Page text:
9th Aug 2022

EU readying arms embargo on Libya

  • Even Italian foreign minister Franco Frattini has now called for Colonel Gaddafi to step down (Photo: European Commission)

Even Italy, Libya's longtime close ally has called for the country's isolated leader, Colonel Moammar Gaddafi to go. The message came as the European Union readied sanctions including an arms embargo to be placed on the regime.

Italian foreign minister Franco Frattini on Sunday told domestic TV channel Sky Tg24 that Mr Gaddafi should step down, according to a report from Deutsche Presse Agentur. The comments came after Prime Minister Silvio Berlusconi admitted that the colonel had lost control of Libya.

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Also on Sunday, EU foreign policy chief Catherine Ashton said that the bloc is to impose sanctions "as a matter of urgency", following a unanimous resolution by the United Nations Security Council calling for the adoption of tough measures.

"The EU fully endorses this resolution and will implement the restrictive measures as a matter of urgency. The EU had already started to work on restrictive measures," she said. "Preparations are already well underway,"

On Friday evening, it emerged that the bloc had agreed a package of sanctions against Libya, including an embargo on arms sales to the country.

Diplomats from the 27 member states reached agreement on Friday afternoon after days of Italian resistance supported by other countries on the frontline of what Rome has said will be a "biblical exodus" of immigrants across the Mediterranean.

Beyond arms restrictions, the package also blocks sales of any law enforcement equipment that could be used for internal repression.

Following a similar move on Thursday by Switzerland, the EU intends to freeze the continental assets of Gaddafi and his associates and ban all travel to Europe.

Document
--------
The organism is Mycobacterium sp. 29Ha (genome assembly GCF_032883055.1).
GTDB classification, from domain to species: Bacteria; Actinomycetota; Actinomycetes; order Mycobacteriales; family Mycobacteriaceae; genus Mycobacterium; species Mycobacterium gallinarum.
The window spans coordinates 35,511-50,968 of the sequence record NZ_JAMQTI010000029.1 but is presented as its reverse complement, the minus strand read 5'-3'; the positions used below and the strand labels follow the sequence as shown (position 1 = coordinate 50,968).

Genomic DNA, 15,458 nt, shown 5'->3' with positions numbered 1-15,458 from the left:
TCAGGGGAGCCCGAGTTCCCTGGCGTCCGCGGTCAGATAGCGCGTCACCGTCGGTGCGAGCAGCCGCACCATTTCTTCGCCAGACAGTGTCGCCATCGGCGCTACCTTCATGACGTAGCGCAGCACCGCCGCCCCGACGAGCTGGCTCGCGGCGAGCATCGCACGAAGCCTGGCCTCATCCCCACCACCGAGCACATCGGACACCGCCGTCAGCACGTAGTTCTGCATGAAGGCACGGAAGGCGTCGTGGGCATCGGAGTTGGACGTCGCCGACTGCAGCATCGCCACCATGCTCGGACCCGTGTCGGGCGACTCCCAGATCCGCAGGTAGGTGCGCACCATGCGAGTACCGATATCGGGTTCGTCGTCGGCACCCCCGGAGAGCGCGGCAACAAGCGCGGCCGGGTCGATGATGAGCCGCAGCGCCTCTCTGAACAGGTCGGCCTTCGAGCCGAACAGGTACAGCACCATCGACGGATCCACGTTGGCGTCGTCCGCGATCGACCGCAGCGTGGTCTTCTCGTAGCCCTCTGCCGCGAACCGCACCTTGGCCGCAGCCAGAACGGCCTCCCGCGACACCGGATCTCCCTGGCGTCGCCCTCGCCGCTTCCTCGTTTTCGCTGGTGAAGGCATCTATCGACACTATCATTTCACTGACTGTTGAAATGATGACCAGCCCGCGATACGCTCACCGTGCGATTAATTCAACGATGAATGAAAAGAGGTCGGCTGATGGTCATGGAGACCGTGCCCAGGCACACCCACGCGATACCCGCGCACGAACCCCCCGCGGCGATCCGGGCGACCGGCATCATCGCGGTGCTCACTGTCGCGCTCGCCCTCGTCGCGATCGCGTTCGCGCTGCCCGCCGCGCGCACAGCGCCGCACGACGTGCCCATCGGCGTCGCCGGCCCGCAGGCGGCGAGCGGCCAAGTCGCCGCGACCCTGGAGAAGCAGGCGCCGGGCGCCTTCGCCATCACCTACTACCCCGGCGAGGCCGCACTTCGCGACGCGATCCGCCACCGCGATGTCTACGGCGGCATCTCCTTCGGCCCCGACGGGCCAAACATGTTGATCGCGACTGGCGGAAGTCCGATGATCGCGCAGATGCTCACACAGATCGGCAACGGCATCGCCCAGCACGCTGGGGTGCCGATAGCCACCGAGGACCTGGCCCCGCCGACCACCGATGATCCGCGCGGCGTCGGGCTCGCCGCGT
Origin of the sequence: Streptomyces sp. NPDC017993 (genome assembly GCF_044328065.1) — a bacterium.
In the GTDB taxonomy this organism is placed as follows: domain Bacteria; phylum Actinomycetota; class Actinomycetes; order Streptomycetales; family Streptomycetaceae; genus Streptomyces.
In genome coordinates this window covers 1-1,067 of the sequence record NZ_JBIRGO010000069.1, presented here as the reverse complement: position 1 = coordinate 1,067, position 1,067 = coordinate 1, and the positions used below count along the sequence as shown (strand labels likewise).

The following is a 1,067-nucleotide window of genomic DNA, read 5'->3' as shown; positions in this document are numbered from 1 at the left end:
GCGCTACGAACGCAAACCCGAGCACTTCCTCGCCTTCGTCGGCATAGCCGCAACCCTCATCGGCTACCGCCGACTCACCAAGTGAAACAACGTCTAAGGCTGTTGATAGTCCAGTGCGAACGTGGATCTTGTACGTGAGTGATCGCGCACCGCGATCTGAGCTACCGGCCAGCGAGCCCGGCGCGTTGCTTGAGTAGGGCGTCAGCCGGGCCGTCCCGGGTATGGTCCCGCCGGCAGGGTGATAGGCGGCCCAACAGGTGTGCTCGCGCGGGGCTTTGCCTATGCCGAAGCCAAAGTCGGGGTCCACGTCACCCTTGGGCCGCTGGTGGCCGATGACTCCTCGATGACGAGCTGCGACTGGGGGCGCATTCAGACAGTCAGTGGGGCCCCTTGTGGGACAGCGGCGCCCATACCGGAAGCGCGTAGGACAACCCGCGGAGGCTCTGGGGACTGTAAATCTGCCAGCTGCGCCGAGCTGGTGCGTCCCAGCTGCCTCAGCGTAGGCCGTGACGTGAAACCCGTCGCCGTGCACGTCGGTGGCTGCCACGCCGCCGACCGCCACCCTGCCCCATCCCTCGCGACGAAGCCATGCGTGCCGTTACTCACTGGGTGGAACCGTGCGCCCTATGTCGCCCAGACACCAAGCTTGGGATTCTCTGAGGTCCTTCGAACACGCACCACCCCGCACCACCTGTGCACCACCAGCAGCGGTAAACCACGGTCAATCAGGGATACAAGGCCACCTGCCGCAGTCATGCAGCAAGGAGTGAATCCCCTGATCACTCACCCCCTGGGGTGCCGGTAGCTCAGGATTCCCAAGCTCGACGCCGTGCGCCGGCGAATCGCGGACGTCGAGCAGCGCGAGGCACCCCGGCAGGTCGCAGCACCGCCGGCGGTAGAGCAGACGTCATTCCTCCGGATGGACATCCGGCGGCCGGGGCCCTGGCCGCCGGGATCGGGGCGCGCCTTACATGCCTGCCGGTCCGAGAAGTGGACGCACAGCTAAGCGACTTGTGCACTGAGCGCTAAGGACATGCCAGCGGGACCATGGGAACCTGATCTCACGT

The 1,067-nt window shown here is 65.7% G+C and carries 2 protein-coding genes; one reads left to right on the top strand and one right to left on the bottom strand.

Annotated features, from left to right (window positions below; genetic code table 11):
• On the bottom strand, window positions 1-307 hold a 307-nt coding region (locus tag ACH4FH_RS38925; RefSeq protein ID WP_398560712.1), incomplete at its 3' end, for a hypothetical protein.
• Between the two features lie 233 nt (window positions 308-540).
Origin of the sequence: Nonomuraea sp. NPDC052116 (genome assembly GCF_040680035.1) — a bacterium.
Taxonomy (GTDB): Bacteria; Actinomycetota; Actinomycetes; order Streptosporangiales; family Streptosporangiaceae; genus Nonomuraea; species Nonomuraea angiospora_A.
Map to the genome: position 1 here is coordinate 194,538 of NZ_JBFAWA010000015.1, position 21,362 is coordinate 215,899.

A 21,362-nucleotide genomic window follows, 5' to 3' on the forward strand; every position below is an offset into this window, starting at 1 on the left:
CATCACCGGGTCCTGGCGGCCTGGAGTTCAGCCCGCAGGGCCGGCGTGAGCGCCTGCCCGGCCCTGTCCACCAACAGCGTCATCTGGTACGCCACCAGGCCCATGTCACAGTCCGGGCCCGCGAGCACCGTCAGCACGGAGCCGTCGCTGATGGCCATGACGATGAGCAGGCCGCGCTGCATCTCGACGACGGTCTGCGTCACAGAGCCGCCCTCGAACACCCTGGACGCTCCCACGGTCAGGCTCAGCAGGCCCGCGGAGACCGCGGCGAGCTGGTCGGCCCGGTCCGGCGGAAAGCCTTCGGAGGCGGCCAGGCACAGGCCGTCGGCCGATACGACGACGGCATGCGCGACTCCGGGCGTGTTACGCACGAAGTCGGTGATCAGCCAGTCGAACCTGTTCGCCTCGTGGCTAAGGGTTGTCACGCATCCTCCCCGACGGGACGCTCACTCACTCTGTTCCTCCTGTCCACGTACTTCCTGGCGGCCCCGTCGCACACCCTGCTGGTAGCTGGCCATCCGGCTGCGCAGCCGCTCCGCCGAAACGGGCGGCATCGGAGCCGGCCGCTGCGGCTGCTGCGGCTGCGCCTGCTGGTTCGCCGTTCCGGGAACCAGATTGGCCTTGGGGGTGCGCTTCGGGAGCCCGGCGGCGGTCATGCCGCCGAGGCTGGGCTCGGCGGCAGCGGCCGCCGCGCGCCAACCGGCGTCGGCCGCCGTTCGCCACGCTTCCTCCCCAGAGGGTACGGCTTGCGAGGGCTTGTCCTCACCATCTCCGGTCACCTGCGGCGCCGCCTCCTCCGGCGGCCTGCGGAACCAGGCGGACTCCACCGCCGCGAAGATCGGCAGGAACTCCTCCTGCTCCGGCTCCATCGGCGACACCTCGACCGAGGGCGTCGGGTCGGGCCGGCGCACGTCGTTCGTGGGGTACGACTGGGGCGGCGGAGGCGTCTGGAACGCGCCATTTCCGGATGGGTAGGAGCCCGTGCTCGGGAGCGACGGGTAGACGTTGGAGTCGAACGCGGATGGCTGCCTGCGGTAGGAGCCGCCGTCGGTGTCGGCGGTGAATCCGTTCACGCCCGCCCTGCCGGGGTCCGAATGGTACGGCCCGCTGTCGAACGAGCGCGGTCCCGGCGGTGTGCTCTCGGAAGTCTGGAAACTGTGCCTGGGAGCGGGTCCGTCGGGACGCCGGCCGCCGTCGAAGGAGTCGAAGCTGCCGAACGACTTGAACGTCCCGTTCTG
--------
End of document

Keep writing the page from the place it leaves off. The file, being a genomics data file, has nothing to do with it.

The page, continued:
The sanctions on the country will not however include any restrictions on sales of oil to Europe, which were described as "unrealistic" by a source close to the discussions.

EU ministers must however still give the formal nod to what was agreed by diplomats and the European Commission must also propose a regulation detailing the restrictive measures.

Until Friday, officials have said that such a move would take as long as a month and a half, but now they are hoping that EU member states will be able to give their assent on Monday, with the measures in force by Thursday.

The bloc's defence ministers and Nato's secretary-general, Anders Fogh Rasmussen, also met on Friday in Godollo, Hungary, where Libya dominated discussions. Conflicting reports emerged from the meeting regarding the nature of discussions, however.

The Nato chief said that military intervention did not come up.

"As regards the no-fly zone, it has not been discussed yet. I would, however, say that such a far-reaching approach would require a very clear international legitimacy and in particular a United Nations mandate."  

EU foreign policy chief Catherine Ashton, also in Hungary for the defence ministers' meeting, ruled out any immediate armed undertaking: "I don't think at this point there is any discussion on any sort of military action around Libya."

However, according to an AFP report, the Hungarian defence minister, said of a no-fly zone on Friday: "This is one of the options."

Earlier in the week, the US mentioned the possibility of such a course of action, naming Italy and France as possible Nato members that were best placed geographically to carry out its imposition.

Ms Ashton is also continuing to call for a "Libya-led dialogue" as a resolution to the situation in the country.

"Everything that we do, our objectives remain the same, which is to see a feasible dialogue, to move forward, for people to be able to get to the democracies they clearly want," she said.

In a separate statement, she said: "Human rights is a silver thread throughout all we do in the European External Action Service and is at the core of our response to the situations developing in Libya and beyond in the region."

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